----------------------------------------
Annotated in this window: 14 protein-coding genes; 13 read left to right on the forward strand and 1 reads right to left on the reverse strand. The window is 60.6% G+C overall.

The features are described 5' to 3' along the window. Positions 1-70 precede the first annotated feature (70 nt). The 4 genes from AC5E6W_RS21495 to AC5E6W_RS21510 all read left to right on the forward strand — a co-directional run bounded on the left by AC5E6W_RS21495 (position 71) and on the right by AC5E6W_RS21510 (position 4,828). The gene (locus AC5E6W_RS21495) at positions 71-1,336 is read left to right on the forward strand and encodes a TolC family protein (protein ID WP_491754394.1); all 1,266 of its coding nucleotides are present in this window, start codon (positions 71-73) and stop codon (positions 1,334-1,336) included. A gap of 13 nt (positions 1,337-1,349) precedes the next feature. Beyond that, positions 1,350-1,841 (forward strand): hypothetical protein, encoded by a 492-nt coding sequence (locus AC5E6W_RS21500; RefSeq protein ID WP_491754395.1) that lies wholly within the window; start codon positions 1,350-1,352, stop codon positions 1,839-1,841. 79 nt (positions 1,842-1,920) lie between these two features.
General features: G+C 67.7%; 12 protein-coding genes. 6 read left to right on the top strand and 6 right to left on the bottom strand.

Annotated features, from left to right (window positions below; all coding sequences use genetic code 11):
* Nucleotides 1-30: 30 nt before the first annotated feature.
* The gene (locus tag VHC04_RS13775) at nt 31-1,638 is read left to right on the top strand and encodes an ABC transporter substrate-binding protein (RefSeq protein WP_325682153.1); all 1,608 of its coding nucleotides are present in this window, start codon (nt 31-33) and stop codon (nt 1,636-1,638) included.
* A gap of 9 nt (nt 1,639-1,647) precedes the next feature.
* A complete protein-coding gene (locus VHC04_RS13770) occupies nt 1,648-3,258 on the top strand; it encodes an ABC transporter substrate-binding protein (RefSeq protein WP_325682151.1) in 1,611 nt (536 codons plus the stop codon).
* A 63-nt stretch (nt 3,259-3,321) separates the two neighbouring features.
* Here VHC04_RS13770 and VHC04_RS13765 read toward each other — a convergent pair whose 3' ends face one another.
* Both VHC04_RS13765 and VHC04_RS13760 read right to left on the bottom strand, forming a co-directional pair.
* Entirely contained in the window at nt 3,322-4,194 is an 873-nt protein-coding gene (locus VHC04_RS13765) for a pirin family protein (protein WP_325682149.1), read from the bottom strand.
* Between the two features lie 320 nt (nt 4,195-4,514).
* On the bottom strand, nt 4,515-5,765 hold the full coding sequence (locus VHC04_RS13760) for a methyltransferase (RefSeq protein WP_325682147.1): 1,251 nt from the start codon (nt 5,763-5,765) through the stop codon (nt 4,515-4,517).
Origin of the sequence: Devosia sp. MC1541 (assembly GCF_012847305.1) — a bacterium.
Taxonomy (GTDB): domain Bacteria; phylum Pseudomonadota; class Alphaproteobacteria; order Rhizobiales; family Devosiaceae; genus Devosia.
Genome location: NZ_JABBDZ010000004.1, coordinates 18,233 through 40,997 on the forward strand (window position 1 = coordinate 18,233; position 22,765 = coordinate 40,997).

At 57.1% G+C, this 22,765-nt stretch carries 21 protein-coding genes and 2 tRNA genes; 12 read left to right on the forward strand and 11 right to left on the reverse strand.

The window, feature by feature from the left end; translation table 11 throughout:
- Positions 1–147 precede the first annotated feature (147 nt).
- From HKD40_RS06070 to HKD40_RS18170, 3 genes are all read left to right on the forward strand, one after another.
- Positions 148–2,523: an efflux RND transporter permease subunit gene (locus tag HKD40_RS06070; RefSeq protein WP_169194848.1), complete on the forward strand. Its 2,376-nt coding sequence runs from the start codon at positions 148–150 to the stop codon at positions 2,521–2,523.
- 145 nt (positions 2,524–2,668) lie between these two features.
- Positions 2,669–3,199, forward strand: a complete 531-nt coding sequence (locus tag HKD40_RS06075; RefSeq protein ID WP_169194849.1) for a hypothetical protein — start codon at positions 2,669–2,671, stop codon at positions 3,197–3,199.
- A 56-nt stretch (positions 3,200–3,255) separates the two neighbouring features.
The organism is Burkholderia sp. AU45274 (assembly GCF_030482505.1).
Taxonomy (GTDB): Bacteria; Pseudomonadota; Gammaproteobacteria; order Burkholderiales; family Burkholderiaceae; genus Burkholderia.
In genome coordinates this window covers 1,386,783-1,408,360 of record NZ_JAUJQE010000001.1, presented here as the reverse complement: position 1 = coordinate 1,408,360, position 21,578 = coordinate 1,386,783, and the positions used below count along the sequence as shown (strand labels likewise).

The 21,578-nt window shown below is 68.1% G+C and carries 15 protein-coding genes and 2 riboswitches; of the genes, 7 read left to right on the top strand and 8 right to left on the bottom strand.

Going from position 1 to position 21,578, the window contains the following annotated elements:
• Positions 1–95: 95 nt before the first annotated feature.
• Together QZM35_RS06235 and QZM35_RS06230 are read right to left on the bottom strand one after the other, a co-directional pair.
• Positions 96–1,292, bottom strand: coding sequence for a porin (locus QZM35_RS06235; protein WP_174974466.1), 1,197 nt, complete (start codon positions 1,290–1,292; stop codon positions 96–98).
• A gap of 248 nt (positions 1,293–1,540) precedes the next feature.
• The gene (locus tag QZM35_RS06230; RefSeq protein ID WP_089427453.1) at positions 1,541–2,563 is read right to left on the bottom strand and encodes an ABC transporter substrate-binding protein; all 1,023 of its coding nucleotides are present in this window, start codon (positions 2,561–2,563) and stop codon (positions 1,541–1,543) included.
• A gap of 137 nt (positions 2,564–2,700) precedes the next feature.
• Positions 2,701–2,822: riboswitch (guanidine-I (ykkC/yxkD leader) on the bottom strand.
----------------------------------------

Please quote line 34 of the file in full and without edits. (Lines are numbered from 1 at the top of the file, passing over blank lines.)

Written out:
• A gap of 248 nt (positions 1,293–1,540) precedes the next feature.